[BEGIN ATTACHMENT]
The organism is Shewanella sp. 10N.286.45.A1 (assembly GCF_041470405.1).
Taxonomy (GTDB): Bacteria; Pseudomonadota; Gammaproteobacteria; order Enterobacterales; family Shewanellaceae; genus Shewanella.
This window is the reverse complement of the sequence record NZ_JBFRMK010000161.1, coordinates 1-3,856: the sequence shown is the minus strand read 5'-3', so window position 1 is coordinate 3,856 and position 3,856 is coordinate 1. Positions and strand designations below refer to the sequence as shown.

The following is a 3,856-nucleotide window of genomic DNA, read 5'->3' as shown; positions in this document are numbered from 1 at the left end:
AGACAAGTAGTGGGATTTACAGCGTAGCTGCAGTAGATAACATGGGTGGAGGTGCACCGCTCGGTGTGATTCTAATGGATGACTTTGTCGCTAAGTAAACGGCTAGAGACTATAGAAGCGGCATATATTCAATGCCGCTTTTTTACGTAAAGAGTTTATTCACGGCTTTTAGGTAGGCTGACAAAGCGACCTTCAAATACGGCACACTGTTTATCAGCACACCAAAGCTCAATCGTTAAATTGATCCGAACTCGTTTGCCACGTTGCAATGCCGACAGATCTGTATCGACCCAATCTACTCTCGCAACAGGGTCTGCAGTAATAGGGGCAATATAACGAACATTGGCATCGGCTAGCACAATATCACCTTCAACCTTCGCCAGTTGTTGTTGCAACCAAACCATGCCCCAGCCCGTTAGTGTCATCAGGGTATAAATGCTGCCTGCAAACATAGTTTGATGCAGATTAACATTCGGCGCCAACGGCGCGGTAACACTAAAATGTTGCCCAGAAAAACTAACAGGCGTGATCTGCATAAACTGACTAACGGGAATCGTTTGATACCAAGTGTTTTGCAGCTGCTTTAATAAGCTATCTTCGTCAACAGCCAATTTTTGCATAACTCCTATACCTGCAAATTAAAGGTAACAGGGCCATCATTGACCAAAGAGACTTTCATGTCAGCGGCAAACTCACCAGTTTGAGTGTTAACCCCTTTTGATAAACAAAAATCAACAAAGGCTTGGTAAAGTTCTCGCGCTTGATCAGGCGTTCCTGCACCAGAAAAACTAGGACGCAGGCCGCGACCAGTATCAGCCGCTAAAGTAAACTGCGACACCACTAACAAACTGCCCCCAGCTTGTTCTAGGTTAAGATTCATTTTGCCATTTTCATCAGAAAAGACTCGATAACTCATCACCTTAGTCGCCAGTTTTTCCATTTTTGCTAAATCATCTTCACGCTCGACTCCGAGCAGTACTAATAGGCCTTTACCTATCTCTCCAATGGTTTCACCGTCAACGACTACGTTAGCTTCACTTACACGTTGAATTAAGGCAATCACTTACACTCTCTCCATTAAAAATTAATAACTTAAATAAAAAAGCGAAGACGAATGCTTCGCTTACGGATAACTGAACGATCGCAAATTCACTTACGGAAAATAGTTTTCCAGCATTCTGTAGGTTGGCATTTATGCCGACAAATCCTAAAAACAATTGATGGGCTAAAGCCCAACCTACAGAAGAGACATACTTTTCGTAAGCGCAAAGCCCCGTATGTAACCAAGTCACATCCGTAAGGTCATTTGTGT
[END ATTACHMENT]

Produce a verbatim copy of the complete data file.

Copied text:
The organism is Shewanella sp. 10N.286.45.A1 (assembly GCF_041470405.1).
Taxonomy (GTDB): Bacteria; Pseudomonadota; Gammaproteobacteria; order Enterobacterales; family Shewanellaceae; genus Shewanella.
This window is the reverse complement of the sequence record NZ_JBFRMK010000161.1, coordinates 1-3,856: the sequence shown is the minus strand read 5'-3', so window position 1 is coordinate 3,856 and position 3,856 is coordinate 1. Positions and strand designations below refer to the sequence as shown.

The following is a 3,856-nucleotide window of genomic DNA, read 5'->3' as shown; positions in this document are numbered from 1 at the left end:
AGACAAGTAGTGGGATTTACAGCGTAGCTGCAGTAGATAACATGGGTGGAGGTGCACCGCTCGGTGTGATTCTAATGGATGACTTTGTCGCTAAGTAAACGGCTAGAGACTATAGAAGCGGCATATATTCAATGCCGCTTTTTTACGTAAAGAGTTTATTCACGGCTTTTAGGTAGGCTGACAAAGCGACCTTCAAATACGGCACACTGTTTATCAGCACACCAAAGCTCAATCGTTAAATTGATCCGAACTCGTTTGCCACGTTGCAATGCCGACAGATCTGTATCGACCCAATCTACTCTCGCAACAGGGTCTGCAGTAATAGGGGCAATATAACGAACATTGGCATCGGCTAGCACAATATCACCTTCAACCTTCGCCAGTTGTTGTTGCAACCAAACCATGCCCCAGCCCGTTAGTGTCATCAGGGTATAAATGCTGCCTGCAAACATAGTTTGATGCAGATTAACATTCGGCGCCAACGGCGCGGTAACACTAAAATGTTGCCCAGAAAAACTAACAGGCGTGATCTGCATAAACTGACTAACGGGAATCGTTTGATACCAAGTGTTTTGCAGCTGCTTTAATAAGCTATCTTCGTCAACAGCCAATTTTTGCATAACTCCTATACCTGCAAATTAAAGGTAACAGGGCCATCATTGACCAAAGAGACTTTCATGTCAGCGGCAAACTCACCAGTTTGAGTGTTAACCCCTTTTGATAAACAAAAATCAACAAAGGCTTGGTAAAGTTCTCGCGCTTGATCAGGCGTTCCTGCACCAGAAAAACTAGGACGCAGGCCGCGACCAGTATCAGCCGCTAAAGTAAACTGCGACACCACTAACAAACTGCCCCCAGCTTGTTCTAGGTTAAGATTCATTTTGCCATTTTCATCAGAAAAGACTCGATAACTCATCACCTTAGTCGCCAGTTTTTCCATTTTTGCTAAATCATCTTCACGCTCGACTCCGAGCAGTACTAATAGGCCTTTACCTATCTCTCCAATGGTTTCACCGTCAACGACTACGTTAGCTTCACTTACACGTTGAATTAAGGCAATCACTTACACTCTCTCCATTAAAAATTAATAACTTAAATAAAAAAGCGAAGACGAATGCTTCGCTTACGGATAACTGAACGATCGCAAATTCACTTACGGAAAATAGTTTTCCAGCATTCTGTAGGTTGGCATTTATGCCGACAAATCCTAAAAACAATTGATGGGCTAAAGCCCAACCTACAGAAGAGACATACTTTTCGTAAGCGCAAAGCCCCGTATGTAACCAAGTCACATCCGTAAGGTCATTTGTGT